Lisa-ann Gershwin is a biologist based in Launceston, Tasmania, who has described over 200 species of jellyfish, and written and co-authored several non-fiction books about Cnidaria (jellyfish and allies) including Stung! (2013) and Jellyfish - A Natural History (2016).
She developed a system to predict blooms of the hazardous Irukandji jellyfish in north Queensland. She led a team that discovered that the blooms coincide with the blooming of salps, and that these were prompted by upwelling after the dying down of trade winds. In December 2017 Gershwin's team refined a model for the early warning forecasting systems for irukandjis, with water testing off Cairns' northern beaches.
She has described several poisonous jellyfish—nine species of irukandji, including the Queensland species Malo kingi and Malo maximus, and the giant irukandji species Keesingia gigas from Western Australia, which was discovered without tentacles.
Gershwin was one of the co-describers of the unusual jellyfish Bazinga rieki, which is the sole member of the new family Bazingidae and partly named for the colloquialism uttered by Dr. Sheldon Cooper in the TV program The Big Bang Theory. In early 2014, a giant "snotty" jellyfish some 1.5m in diameter was discovered at a beach in Howden, south of Hobart. Studied by Gershwin currently, it is due to be described in a future paper.
Gershwin's 2013 book entitled Stung describes the diversity and adaptability of jellyfish, and their increasing numbers at the expense of other organisms worldwide, through over-fishing, pollution and modification of the marine environment. She concedes there is little that can be done to reverse or even halt the process of the marine environment becoming dominated by jellyfish worldwide.
In 2016, Gershwin's 224 page book Jellyfish - a natural history was published by The Ivy Press. It covers jellyfish anatomy, life history, taxonomy and ecology and includes species level information and many full page photographs.
In November 2017, Gershwin completed an invited book review for Nature, spanning Juli Berwald's Spineless: the science of jellyfish and the art of growing a backbone, and Danna Staaf's Squid empire: the rise and fall of the cephalopods.
Profiles and news interviews
In June 2014, Gershwin was highlighted as a valuable expert in Anne Mather's article on funding cuts for CSIRO's Hobart office. In January 2019, ABC reported that Gershwin's role at CSIRO would finish in February as her contract was not being renewed, but that she would continue her jellyfish research through her private consultancy.
In February 2017, Gershwin commented on a jellyfish bloom at Deception Bay, as being the biggest she had seen in her 25 years of research. In January 2018, she was interviewed about an unusual wave of bluebottles in Cairns. In January 2018, the Atlantic cited her 2007 Radio National interview on the symptoms of being stung by irukandji, Malo kingi.
- Mather, Annie (29 June 2014). "Expert in deadly jellyfish loses job as funds dry up". Hobart Mercury. News Ltd. Retrieved 20 January 2015.
- "Stung!". Goodreads. Retrieved 2017-02-17.
- "Jellyfish". Goodreads. Retrieved 2017-02-17.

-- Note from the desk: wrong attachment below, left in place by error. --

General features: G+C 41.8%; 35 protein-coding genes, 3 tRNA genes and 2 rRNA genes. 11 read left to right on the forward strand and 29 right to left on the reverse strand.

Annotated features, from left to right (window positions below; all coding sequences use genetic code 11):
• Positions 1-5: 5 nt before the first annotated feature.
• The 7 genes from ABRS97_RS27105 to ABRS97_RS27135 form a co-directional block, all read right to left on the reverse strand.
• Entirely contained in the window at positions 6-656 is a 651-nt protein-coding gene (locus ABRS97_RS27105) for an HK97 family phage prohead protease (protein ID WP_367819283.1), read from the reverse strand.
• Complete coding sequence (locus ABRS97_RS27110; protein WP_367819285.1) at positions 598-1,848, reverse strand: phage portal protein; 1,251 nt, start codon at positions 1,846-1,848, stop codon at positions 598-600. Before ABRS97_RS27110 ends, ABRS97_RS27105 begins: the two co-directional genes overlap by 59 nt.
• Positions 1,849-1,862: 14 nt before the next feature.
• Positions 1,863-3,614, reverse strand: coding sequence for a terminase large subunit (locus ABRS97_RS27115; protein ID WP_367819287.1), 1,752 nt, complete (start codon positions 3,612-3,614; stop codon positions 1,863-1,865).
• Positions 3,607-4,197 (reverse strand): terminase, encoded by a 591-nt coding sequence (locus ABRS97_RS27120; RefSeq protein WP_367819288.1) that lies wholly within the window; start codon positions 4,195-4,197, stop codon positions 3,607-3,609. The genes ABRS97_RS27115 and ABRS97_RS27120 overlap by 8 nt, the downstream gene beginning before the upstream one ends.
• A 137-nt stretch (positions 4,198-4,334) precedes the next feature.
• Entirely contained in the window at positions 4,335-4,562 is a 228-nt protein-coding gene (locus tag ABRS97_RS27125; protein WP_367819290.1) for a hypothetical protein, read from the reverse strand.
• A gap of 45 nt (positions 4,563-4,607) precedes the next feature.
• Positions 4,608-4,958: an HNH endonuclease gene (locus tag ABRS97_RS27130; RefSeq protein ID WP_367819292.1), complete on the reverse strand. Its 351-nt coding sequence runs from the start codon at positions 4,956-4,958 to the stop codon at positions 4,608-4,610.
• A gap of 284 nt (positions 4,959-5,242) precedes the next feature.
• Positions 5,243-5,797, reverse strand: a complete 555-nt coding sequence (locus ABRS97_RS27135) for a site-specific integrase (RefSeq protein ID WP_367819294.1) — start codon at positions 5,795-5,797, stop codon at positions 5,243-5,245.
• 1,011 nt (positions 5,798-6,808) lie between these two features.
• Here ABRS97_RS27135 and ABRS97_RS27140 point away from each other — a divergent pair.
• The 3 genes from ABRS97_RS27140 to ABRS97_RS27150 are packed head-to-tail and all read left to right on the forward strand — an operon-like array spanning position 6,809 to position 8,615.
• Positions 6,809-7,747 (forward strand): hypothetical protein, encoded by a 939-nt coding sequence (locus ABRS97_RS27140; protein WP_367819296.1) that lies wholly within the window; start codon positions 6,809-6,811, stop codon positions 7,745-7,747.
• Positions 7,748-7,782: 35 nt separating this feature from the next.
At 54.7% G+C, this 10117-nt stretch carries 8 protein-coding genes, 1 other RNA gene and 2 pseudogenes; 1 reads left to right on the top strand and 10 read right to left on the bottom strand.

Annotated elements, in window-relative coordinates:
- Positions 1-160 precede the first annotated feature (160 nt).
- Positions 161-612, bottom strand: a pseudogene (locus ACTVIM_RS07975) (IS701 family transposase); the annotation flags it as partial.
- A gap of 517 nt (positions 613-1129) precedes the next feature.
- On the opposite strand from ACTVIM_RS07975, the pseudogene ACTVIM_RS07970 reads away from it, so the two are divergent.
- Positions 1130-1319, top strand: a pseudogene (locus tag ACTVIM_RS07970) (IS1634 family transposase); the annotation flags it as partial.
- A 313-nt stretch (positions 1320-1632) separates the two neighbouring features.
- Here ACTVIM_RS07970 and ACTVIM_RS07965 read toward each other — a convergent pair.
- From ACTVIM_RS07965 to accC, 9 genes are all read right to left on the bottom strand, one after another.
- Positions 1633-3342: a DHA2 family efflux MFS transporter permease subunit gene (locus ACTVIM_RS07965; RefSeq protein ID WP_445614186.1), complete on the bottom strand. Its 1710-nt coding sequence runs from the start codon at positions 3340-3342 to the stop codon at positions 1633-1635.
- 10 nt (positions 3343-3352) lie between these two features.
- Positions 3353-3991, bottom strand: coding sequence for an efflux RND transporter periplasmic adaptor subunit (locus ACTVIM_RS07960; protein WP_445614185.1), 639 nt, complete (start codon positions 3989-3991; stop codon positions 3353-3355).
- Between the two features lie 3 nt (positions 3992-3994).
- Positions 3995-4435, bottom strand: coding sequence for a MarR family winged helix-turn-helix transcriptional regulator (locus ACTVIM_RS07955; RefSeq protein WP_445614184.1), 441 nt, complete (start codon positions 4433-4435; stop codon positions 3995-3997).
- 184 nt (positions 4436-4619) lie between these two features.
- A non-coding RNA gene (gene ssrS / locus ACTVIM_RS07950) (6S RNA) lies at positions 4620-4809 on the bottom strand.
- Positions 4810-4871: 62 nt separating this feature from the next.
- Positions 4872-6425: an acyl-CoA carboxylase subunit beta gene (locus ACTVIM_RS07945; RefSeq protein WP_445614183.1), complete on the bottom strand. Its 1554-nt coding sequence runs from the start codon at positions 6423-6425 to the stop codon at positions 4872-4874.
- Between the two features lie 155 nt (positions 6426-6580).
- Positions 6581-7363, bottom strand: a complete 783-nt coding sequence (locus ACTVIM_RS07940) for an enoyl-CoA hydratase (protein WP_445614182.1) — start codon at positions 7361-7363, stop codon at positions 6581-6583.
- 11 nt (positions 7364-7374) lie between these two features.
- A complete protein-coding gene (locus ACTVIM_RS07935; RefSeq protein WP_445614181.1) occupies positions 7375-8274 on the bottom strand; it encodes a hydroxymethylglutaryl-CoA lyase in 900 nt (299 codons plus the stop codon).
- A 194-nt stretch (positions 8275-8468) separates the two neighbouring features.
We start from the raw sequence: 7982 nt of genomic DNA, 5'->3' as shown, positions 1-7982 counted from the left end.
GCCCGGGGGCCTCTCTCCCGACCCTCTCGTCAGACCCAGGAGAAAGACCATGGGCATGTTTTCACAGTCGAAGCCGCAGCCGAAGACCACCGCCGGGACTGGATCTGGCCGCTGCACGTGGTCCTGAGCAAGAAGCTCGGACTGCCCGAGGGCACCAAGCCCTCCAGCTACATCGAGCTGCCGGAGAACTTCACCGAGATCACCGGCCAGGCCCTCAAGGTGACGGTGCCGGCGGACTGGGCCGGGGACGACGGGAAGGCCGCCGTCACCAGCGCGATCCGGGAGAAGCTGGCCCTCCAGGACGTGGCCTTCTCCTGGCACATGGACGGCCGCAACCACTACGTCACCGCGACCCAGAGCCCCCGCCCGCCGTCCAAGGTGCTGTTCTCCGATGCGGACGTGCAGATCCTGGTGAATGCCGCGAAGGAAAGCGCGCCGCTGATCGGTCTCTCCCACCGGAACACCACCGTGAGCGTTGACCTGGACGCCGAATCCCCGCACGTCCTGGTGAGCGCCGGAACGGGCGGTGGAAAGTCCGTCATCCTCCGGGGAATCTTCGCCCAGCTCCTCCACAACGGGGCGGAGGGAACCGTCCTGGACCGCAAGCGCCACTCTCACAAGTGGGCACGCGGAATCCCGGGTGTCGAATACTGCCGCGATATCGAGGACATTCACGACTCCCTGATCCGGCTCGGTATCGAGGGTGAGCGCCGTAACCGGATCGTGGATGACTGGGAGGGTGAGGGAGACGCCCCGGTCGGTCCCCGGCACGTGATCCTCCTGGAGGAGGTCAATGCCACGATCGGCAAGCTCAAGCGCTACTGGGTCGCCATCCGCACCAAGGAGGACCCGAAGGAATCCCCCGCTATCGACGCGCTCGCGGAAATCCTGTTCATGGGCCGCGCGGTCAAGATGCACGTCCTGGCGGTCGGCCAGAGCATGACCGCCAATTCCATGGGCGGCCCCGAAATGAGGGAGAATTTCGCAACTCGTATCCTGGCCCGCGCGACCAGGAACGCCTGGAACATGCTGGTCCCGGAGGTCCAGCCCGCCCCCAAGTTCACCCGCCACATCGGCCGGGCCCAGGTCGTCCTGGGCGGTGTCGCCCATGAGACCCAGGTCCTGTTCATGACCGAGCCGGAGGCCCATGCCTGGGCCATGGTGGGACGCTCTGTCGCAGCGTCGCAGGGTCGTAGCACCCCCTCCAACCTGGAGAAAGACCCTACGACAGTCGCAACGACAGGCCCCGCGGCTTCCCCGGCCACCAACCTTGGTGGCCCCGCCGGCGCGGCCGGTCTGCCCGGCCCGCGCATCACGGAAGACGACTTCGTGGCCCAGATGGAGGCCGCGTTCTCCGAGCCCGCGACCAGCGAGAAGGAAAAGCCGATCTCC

- "Dr Lisa Gershwin". people.csiro.au. Retrieved 2017-02-17.
- Kachel, Nicholas (14 May 2014). "Improving prediction of deadly Irukandji jellyfish blooms". News@CSIRO. CSIRO. Retrieved 20 October 2016.
- "Science's sting in tail". Retrieved 2018-01-02.
- "Subscribe to the Cairns Post". www.cairnspost.com.au. Retrieved 2018-01-02.
- Williams, Robyn (17 July 2004). "Gershwin & the Irukandji". The Science Show. Australian Broadcasting Corporation (ABC). Retrieved 24 January 2015.
- Gershwin, L. (2007). Malo kingi: A new species of Irukandji jellyfish (Cnidaria: Cubozoa: Carybdeida), possibly lethal to humans, from Queensland, Australia. Zootaxa 1659 55-68.
- "New toxic jellyfish with no tentacles found in WA". Australian Geographic. 8 August 2014. Retrieved 17 November 2014.
- Gershwin, L. & Davie, P.J.F. (30 June 2013). "A remarkable new jellyfish (Cnidaria: Scyphozoa) from coastal Australia, representing a new suborder within the Rhizostomeae. Memoirs of the Queensland Museum — Nature 56(2)" (PDF). Queensland Museum. pp. 625–630. ISSN 0079-8835.
- Levy, Megan (February 6, 2014). "New species of giant 'snotty' jellyfish found in Tasmania". Sydney Morning Herald. Fairfax Media.
- Flannery, Tim (26 September 2013). "They're Taking Over!". The New York Review of Books. NYREV. Retrieved 20 January 2015.
- "National Library of Australia Bookshop". bookshop.nla.gov.au. Retrieved 2017-02-17.
- Gershwin, Lisa-ann. "The blue bottles are coming, but what exactly are these creatures?". The Conversation. Retrieved 2017-11-12.
- Gershwin, Lisa-ann. "Don't go in the water: a world of pain awaits in Australia's deep blue seas". The Conversation. Retrieved 2017-11-12.
- Gershwin, Lisa-ann (2 November 2017). "Zoology: The joys of spinelessness". Nature. 551 (32). doi:10.1038/551032a.
- Crew, Bec. "In Conversation with Lisa-Anne Gershwin, Jellyfish Savant". Scientific American Blog Network. Retrieved 2017-11-12.
- Sundstrom, Kathy (10 January 2019). "Irukandji warning system in doubt as leading stinger expert departs CSIRO". ABC news. Retrieved 24 April 2019.
- The delicate and deadly world of jellyfish: from Bazinga to Shiraz, Australian Broadcasting Corporation, 2017-04-26, retrieved 2018-01-04
- "Thousands of jellyfish wash up on Queensland beach". ABC News. 2017-02-02. Retrieved 2018-01-04.
- Bateman, Daniel (4 January 2018). "Northern Beaches awash with bluebottles". The Cairns Post. Retrieved 4 January 2018.
- Giggs, Rebecca. "Imagining the Jellyfish Apocalypse". The Atlantic. Retrieved 2018-01-04.